But intentions are not binding contractual conditions. Nor need they lead up to binding contractual conditions. Moreover a letter expressing intent, in its form, does not adequately suggest what the appropriate response should be. Whereas a Request for Quotation / RFQ quite literally is a Request. For a Price Quotation. Hence the document's name, it meaning is expressed by it's name. Hence an appropriate response, for a vendor or supplier, is issuing a a price quote.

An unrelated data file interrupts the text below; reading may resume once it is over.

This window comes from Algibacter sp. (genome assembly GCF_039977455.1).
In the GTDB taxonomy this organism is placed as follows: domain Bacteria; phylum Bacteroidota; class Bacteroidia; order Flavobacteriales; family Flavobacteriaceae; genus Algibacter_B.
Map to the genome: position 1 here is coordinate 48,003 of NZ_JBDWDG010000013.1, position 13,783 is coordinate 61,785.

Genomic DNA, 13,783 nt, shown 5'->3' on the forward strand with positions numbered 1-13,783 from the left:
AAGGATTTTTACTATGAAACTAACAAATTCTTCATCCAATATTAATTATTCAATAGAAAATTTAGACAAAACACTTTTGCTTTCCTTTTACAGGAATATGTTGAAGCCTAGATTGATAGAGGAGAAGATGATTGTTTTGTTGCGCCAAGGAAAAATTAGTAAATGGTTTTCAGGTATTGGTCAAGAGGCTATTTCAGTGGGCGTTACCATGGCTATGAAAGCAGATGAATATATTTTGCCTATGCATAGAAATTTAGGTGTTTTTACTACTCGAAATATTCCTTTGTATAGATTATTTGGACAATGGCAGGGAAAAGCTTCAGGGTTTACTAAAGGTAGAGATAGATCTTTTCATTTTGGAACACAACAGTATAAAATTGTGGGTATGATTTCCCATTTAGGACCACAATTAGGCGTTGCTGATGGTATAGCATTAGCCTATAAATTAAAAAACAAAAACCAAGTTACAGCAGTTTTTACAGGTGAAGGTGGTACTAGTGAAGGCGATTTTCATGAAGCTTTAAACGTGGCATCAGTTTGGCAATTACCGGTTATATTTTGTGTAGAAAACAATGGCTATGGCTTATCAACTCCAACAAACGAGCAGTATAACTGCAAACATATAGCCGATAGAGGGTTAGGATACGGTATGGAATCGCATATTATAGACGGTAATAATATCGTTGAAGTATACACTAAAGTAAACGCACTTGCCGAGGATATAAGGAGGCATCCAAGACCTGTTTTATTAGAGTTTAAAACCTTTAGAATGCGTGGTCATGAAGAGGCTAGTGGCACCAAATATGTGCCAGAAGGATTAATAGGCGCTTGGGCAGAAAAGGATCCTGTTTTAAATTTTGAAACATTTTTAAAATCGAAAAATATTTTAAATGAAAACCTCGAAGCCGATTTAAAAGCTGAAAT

Many a time, especially in a case involving a supposed seller who is either a fake seller or does not actually have the supposed crude in hand yet, or, an unscrupulous aspiring seller's agent or broker who actually has not acquired a crude supplier (seller) yet, buyers may issue an LOI only to find out that there is no seller on the other end. This happens a lot in situations where you have an hungry agent or facilitator who is still struggling to get a real supplier, and by extracting this LOI from an unsuspecting buyer, this facilitator can commit the buyer only for him then to start hustling to find a seller or supplier.